Impact of the Spending Review

1.18  The Departmental budget for 2011-12 to 2014-15 was announced in the Spending Review on 20 October 2010. It is outlined below in Figure 5.

Figure 5

£ billion
2010-112011-12 2012-132013-14 2014-15
Resource DEL1.41.5
Capital DEL0.20.1
Total DEL1.6 1.61.6 1.51.3


1 Resource Departments Expenditure Limite (DEL) excludes depreciation.

Source: Spending Review, October 2010, CM 7942

1.19  These figures represent a reduction of 24% in real terms in the resource budget, and a 55% real terms reduction in capital spending. The Department's budget for administrative expenditure will be reduced by 33%. The key implications of the FCO's Spending Review settlement are that:

  1. the FCO will increase its focus on championing British companies to win exports and secure jobs at home, working closely with UKTI to increase business links and market information for UK exporters and to attract significant investment into the UK;
  2. FCO's contribution to UK Overseas Development Assistance (ODA) spending is currently around 2% of ODA and will remain around this figure for the period of Spending Review 2010;
  3. moving the Peacekeeping budget from the FCO baseline removes a substantial risk for the FCO budget;
  4. as part of the capital settlement, the Treasury has given FCO authority to recycle, in any one year, up to some £100 million from FCO's own assets; and
  5. the British Council and BBC World Service will make savings by finding greater efficiencies and enhancing the commercialisation of their operations. The grant given to the British Council will reduce by 25% in real terms over the next four years, which reflects the Council's projected doubling of income by 2014-15. There will be a 16% real terms cut in the FCO's grant to the World Service for financial years 2011-12 to 2013-14. From April 2014, responsibility for funding the BBC World Service will transfer to the BBC as part of the licence fee, but the Foreign Secretary will retain his veto over any decision to curtail language services. This transfer accounts for some 14% of FCO's total 24% resource budget reduction in real terms over the Spending Review period.

1.20  The FCO aims to manage these reductions by:

  1. continuing to simplify, standardise and streamline support and corporate functions to reduce the burden on frontline activities, through increased outsourcing, an increase in tasks carried out by local staff, and a consolidation of financial, human resources, procurement and other activities regionally or within the UK;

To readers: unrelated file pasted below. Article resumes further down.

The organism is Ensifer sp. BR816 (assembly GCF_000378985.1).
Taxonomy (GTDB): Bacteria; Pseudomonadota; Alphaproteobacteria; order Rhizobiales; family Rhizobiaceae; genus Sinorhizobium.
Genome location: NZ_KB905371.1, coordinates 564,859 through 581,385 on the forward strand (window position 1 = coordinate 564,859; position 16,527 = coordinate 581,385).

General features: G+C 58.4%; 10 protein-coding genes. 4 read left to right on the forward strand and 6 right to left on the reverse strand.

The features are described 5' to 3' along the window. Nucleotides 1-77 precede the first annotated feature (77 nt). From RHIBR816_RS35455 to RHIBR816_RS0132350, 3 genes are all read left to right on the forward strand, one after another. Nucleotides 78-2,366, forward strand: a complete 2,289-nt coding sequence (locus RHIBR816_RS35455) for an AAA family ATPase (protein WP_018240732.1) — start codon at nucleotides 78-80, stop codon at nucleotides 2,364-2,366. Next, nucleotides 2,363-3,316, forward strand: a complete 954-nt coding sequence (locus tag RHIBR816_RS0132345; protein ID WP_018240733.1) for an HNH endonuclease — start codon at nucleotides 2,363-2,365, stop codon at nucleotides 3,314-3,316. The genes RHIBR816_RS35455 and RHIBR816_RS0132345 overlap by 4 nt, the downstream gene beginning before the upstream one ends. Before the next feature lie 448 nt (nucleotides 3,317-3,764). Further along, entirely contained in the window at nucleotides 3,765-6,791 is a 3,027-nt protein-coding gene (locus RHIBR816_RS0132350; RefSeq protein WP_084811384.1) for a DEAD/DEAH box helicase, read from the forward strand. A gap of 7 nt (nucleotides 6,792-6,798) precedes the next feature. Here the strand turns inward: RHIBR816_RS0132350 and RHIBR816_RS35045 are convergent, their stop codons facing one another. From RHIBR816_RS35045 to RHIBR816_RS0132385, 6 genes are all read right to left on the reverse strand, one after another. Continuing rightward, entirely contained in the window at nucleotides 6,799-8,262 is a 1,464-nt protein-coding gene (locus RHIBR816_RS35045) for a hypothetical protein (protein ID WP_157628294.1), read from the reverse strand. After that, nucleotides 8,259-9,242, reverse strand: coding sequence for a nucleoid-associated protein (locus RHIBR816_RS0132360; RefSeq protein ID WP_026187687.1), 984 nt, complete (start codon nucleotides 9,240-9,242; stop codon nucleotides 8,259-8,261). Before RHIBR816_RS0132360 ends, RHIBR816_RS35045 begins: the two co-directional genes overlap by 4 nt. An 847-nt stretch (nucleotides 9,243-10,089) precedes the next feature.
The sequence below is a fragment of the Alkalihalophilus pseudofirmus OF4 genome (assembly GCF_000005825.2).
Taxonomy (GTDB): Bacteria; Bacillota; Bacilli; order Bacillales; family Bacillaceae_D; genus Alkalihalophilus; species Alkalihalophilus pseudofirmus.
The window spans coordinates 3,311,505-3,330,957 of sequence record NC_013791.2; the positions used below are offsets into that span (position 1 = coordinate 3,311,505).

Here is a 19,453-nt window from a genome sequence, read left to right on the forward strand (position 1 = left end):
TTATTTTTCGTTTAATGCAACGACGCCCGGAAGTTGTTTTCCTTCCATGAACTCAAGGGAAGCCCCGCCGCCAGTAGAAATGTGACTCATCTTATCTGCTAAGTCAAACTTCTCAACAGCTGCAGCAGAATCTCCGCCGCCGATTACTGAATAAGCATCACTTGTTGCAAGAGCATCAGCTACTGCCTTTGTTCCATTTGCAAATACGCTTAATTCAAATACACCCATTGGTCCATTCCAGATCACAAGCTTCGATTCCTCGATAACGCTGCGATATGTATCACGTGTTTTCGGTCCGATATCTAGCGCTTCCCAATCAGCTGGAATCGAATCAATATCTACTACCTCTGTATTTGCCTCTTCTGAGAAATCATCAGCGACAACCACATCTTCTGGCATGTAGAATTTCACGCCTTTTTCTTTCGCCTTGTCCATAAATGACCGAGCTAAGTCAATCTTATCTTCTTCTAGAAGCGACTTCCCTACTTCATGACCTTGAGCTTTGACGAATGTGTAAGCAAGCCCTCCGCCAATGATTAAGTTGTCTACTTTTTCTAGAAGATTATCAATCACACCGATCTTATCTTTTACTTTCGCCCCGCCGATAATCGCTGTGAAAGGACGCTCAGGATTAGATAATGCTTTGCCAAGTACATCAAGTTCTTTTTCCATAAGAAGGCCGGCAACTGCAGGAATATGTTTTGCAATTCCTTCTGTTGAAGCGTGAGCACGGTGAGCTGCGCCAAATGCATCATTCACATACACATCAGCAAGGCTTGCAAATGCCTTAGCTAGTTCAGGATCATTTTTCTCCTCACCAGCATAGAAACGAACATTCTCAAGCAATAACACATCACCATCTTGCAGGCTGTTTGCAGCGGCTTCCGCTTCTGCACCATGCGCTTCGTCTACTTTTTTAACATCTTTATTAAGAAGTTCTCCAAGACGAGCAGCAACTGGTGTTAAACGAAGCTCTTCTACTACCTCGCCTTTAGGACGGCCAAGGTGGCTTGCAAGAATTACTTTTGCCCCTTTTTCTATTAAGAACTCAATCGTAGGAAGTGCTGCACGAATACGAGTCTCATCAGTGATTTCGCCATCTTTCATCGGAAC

2. as part of its current Workforce Strategy, continuing to reduce the overall size of the workforce by a reduction of UK-based headcount of 10% over five years;
  3. reducing the cost of the Overseas Estate and looking for opportunities to reduce the estate in London, including looking to co-locate and rationalise the Government's different operations overseas;
  4. looking for savings through improved procurement practice including, where appropriate, co-procuring with other Departments and greater use of central framework contracts; and
  5. reviewing the FCO's global and programme expenditure to ensure it is in line with the Foreign Secretary's three priorities of safeguarding Britain's national security, Building Britain's prosperity and Supporting British nationals around the world. We understand that this includes undertaking a zero-based review of the FCO's global network.33

1.21  A separate settlement has been reached for the Conflict Pool, a tri-Departmental fund with the Department for International Development and the Ministry of Defence, to help prevent conflict and support post-conflict stabilisation, which will grow to £309 million in 2014-15 from £229 million in 2010-11. The peacekeeping budget, which pays the UK contribution to multilateral actions abroad, will continue to receive funding centrally from the Treasury.

FCO Five star Finance Programme

1.22  In our Financial Management Review34 in 2009 we found that the Department had done well in developing its capability, showing strong leadership in raising the profile of good financial management across the organisation. The Department introduced its Five Star Finance Programme in 2007 to improve processes, IT systems, management information and financial skills for staff. The project has been the basis for the significant improvement which the Department has made in managing resources. Whilst recognising the progress made, we also pointed out that more needed to be done across a range of areas in order to embed strong financial management and build upon the progress already made.

1.23  We noted that the Department rated itself at three and a half of the maximum five stars in August 2008. We concluded in our review that this was a reasonable assessment against the targets set within the original project plan. The Department has since, in December 2009, assessed itself at four stars and aimed to achieve four and a half by July 2010.